Monday, January 20, 2014

January 15, 1864 (Thursday): Johnston Looks to West Tennessee

Horses Being Shod (Gardner, Library of Congress)

DALTON, January 15, 1864.
   Mr. PRESIDENT: My recent telegrams to you have shown not only that we cannot hope soon to assume the offensive from this position, but that we are in danger of being forced back from it by the want of food and forage, especially the latter. Since my arrival very little long forage has been received, and nothing like full rations of corn, and that weevil-eaten. The officer commanding the artillery of a division which I inspected to-day reported that his horses had but 13 pounds each of very bad corn in the last three days. Of the four brigades I inspected to-day, two cannot march for want of shoes. We are not receiving enough to supply the consumption.
    I have directed that half the artillery shall be encamped on the Etowah, with all the wagons not required here for camp service.
    Major-General Wheeler informs me that five and a half of the eight brigades of cavalry belonging to the Army of Tennessee are with General Longstreet. I have placed two-thirds of that remaining with this army to the southwest of Rome, not only to put the horses in condition for a campaign but in the hope of making cavalry capable of fighting in battle. If General Longstreet has no further use for the cavalry of this army which is with his, I should very much like to have it here, for rest, refitting, and, above all, instruction.
    It seems to me that there are two routes by which we might advance into Middle Tennessee from our present base, whenever this State road is so managed as to enable us to accumulate supplies sufficient for the enterprise, and we have a sufficient force. The first from Rome, via Huntsville, crossing the Tennessee near Gunter's Landing. By it we should turn the Cumberland Mountains. The other, that by which General Bragg left Tennessee, would be very difficult, and would require immense means. We should have either to expose ourselves to an army in Chattanooga, while passing the river, or besiege that fortress. It is certain that we cannot make such sieges. Either of these routes, through barren and mountainous tracts, would require great supply trains. By General Leadbetter's estimate, the equipage of one brigade over the Tennessee would require 150 wagons.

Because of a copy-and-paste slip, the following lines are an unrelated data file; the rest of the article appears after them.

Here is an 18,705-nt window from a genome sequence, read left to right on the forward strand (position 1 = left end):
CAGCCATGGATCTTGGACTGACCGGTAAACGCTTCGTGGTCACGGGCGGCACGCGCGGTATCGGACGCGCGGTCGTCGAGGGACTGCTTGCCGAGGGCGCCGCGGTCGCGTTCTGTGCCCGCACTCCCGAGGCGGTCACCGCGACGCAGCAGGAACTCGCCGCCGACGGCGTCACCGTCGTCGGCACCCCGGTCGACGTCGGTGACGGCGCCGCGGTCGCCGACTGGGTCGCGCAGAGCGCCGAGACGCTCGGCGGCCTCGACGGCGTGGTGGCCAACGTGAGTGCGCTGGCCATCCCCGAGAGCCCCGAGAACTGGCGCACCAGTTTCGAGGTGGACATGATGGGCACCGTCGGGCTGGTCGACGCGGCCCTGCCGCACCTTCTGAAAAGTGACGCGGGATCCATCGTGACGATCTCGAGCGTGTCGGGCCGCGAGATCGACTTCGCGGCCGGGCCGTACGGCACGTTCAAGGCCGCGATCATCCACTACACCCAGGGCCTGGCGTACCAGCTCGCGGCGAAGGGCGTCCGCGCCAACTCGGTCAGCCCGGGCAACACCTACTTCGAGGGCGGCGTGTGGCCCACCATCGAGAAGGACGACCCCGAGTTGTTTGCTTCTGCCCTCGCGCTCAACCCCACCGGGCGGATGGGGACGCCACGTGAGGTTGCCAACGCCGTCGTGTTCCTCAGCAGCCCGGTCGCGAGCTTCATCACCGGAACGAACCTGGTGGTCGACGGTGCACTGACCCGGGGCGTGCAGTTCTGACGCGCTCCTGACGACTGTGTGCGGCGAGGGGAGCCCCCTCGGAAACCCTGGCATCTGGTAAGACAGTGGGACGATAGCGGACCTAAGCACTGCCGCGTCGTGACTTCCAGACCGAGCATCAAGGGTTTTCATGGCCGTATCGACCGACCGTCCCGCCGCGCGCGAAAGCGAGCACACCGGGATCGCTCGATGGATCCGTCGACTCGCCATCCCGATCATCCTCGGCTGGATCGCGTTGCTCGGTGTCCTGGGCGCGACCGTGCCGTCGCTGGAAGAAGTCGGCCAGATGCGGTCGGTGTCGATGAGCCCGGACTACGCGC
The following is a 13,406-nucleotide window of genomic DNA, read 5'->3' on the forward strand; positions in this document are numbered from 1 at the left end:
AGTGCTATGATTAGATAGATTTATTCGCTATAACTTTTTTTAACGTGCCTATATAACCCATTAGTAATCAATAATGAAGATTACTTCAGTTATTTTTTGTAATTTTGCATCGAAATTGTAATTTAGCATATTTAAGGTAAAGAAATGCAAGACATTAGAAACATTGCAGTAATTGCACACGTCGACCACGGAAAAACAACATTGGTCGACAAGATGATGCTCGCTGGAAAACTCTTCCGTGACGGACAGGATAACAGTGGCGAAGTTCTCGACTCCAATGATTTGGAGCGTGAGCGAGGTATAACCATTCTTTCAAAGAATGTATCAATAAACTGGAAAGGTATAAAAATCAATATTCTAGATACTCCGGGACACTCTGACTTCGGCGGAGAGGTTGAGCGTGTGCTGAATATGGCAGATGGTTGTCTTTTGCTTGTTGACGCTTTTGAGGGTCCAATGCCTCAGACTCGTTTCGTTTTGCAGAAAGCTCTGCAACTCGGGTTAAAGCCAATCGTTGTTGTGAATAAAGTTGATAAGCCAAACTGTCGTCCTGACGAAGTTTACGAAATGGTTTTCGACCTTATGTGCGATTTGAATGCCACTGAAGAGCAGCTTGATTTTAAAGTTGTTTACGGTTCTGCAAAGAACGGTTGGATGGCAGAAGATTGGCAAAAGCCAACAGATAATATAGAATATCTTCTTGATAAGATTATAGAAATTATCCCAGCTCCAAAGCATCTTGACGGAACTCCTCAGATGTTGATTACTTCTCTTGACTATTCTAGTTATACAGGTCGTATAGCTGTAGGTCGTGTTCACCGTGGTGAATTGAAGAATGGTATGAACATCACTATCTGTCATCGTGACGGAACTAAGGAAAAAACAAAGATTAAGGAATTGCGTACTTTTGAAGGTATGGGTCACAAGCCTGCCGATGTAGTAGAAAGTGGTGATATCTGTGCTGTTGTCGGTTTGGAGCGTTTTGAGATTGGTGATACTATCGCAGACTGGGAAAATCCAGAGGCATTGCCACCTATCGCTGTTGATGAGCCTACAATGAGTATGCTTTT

Should the enemy attempt to penetrate to Atlanta, and we be able to beat him and have then ready the means of marching across the Cumberland Mountains, as well as crossing the Tennessee, the offensive would be easy.
    If East Tennessee can furnish provision and forage for the march thence into Middle Tennessee, this army might join Longstreet for that enterprise. Two thousand or 3,000 cavalry could prevent a hostile army from reaching Atlanta in less than a month.
     I think, however, that Mississippi would give us the best base of offensive operations. From it we can easily take possession of West Tennessee, which, with Mississippi, has abundant supplies for a large army.
     These ideas are expressed, not from opinion of their own value, but in the hope of turning your thoughts to this important subject for my instruction.
     It is thought by all the officers with whom I have conversed on the subject that the temper of the army would be greatly improved by the restoration of the organization which existed before the battle of Missionary Ridge. The West Tennesseans are said to be absolutely discontented. I have therefore recommended for favorable consideration an application for the reformation of Major-General Cheatham's former division. Lieutenant-General Polk urges the sending the West Tennessee regiments, under General Cheatham, to his command, thinking that they would thus soon be filled from West Tennessee. To me there would be as much fear of desertion as hope of recruiting.
     I beg leave again to express the hope that Your Excellency will strengthen this army by appointing to it lieutenant-generals. The value of the formation of corps d'armee seems to me to depend upon having competent lieutenant-generals to command them.
     Most respectfully, your obedient servant,


Official Records, Series I., Vol. 32, Part 2, Page 560.

Johnston believed moving to West Tennessee offered the best defense to Atlanta.  Any move directly on East Tennessee, with the massed Union forces there, seemed out of the question.  You begin to see Johnston at least consider going to the defensive in a campaign against Atlanta and then attacking and driving a beaten army out of the area.  But logistics, as always, are a concern and there is not sufficient feed for his animals.


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